It's similar to 'planing' seacraft, I think. You can motor along just below the 'critical' speed and be using a lot of power. You can then accelerate over the 'step' to get the boat in a lower drag configuration, then slowly reduce the speed to what it was previously, finding much less power is required to do the same job.
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Old 21st Nov 2004, 15:33
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>You are taught by your primary flying instructor as a basic flying technique to anticipate the level off, so these lessons continue in later life and you reduce the power and start the forward movement of the stick shortly before the levelling altitude (usually only about 50 - 100 feet before, depending on the climb rate of the aircraft). <

Well if he taught you this, he taught you wrong, Oxford Blue!

Yes anticipate by, say, 50 - 100 feet (or perhaps 10% of the Rate of Climb) and then level off and accelerate to cruise speed WITH CLIMB POWER MAINTAINED until the target cruise speed is reached (or maybe one or two knots before because it takes a finite time to reduce to cruise power).

That said, the step technique does seem to have some credence.
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Old 21st Nov 2004, 16:01
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A sailplane I used to own climbed noticeably better if you approached the optimum thermalling speed from above, rather than below. It had boundary layer control devices over most of the span and I reckoned there was a small range of speeds where there was definitely some hysteresis in the performance polar.
A good point. However, the only polars I've seen with hysteresis were those depicted for low Reynolds number flow, aimed at model aircraft. And for those, the hysteresis was the wrong way round: approaching a particular lift coefficient from above resulted in lower drag than approaching it from below.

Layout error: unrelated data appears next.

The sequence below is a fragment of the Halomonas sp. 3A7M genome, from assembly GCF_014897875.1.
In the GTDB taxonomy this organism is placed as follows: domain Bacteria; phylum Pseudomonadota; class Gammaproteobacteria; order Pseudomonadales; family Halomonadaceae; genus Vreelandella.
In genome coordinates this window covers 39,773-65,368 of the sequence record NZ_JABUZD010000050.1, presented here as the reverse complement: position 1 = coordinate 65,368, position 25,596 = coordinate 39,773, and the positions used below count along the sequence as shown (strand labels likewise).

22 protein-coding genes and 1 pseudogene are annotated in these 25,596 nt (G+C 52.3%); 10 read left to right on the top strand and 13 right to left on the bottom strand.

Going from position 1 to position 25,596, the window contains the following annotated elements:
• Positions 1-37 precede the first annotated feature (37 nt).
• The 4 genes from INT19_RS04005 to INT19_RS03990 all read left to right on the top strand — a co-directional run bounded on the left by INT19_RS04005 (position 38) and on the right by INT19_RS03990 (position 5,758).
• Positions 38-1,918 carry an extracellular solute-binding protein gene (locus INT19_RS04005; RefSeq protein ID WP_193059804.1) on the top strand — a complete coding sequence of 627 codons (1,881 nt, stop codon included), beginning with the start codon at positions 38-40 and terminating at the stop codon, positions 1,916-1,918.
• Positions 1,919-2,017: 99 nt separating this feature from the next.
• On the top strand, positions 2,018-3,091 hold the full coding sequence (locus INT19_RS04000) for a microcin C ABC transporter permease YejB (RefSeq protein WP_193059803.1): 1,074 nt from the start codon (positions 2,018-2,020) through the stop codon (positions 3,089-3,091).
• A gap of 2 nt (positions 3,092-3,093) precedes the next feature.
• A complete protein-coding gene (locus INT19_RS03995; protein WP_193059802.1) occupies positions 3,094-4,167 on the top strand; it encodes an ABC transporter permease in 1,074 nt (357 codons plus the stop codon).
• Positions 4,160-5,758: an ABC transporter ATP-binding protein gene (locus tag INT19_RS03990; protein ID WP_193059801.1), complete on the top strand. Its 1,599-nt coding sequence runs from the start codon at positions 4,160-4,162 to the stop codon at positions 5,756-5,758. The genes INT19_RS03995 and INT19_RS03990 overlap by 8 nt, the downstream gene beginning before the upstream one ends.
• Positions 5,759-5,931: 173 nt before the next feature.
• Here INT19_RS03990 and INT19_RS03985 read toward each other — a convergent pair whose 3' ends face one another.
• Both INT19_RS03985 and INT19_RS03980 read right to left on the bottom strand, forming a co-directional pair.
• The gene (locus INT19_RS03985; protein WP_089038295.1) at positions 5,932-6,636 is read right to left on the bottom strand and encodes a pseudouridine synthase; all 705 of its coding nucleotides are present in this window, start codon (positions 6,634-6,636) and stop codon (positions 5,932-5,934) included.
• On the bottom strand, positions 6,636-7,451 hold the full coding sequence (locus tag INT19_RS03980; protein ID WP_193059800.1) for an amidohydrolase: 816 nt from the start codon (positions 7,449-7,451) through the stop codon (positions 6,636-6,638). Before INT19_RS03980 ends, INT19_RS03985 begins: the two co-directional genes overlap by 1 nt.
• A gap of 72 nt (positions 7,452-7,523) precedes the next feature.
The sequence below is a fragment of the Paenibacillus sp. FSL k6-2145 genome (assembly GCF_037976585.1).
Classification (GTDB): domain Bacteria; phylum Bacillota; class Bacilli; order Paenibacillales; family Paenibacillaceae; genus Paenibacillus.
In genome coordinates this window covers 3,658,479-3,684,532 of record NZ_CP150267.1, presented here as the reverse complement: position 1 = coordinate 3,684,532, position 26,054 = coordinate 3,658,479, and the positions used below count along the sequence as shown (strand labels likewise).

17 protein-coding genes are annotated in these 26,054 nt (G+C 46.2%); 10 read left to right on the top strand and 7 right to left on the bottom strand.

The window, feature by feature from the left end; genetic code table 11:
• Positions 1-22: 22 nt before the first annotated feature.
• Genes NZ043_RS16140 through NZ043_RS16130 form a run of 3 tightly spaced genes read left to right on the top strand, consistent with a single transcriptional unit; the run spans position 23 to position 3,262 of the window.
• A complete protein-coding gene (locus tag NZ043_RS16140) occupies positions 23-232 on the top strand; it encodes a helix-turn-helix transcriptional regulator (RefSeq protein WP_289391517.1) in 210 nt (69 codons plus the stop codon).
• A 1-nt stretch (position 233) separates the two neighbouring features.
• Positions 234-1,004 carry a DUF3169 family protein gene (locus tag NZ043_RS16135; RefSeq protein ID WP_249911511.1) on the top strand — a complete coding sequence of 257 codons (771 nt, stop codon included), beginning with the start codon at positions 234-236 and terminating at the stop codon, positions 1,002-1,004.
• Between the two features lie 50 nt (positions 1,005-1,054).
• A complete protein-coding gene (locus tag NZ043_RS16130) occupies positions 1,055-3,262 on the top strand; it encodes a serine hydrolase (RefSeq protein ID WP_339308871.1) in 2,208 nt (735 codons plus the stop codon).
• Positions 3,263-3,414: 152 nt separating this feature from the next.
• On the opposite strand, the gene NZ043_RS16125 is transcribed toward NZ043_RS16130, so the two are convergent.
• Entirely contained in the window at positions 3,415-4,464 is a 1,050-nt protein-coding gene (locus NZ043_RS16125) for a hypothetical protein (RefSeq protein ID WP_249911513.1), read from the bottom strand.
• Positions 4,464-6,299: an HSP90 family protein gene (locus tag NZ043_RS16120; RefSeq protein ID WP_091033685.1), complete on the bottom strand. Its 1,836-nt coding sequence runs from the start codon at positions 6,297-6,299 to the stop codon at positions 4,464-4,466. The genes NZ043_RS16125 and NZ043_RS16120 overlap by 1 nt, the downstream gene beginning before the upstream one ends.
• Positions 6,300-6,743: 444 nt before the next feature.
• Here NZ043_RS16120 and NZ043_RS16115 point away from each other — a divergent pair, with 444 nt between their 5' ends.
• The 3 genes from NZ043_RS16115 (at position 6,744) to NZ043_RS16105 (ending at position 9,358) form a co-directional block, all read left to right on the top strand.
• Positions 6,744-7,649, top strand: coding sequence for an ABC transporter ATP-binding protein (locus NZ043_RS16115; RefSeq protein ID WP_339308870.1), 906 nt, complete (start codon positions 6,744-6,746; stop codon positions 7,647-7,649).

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Old 21st Nov 2004, 17:41
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A good point. However, the only polars I've seen with hysteresis were those depicted for low Reynolds number flow, aimed at model aircraft. And for those, the hysteresis was the wrong way round: approaching a particular lift coefficient from above resulted in lower drag than approaching it from below.
Interesting. I think it may have had something to do with 'turbulation' and this not being so effective when approaching from the low speed end. I remember talking to the designer about this particular glider when I went to pick up one of the very first ones from the factory. They had done extensive wind tunnel and free air testing and were sure that it would climb faster and glide better than anything else. In very smooth air this was true but 'microturbulence' was it's downfall. Unfortunately there's a lot of it about in you average thermal...

I don't think any manufacturers admit to the possibility of bistable polars, even though they talk about it privately. I think it happens over quite a narrow speed range and only in some implementations. Also Re. numbers are higher in this instance.
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Old 21st Nov 2004, 19:43
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Just as it requires more energy to disturb an object from rest (to set it in motion) than to maintain an object in motion, it requires more energy to reach the cruise speed and altitude than to maintain it.

Nowadays this is achieved by accelerating to the a higher speed than the cruise speed and then reducing to crusie power.

If your max power is your cruise power then you can achieve your desired cruise speed either by waiting for the weight to decrease (thereby reducing the energy required) or by climbing above the selected altitude and converting the potential energy.
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Old 22nd Nov 2004, 09:20
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I think we are mixing several different scenarios.

1. Cruise by cruise power setting (piston and turboprops?)

2. Cruise by target cruise speed (jets?)

In the first case you are adding a constant ammount of ernergy and the speed achieved will depend on the overall energy equation. By climbing 200 above your cruise speed and then descending and acelerating you are adding more energy than in a normal climb because you are using climb power for longer. I guess the same effect could be achieved if you maintain climb power for an equivalent amount of time while level at the cruise altitude.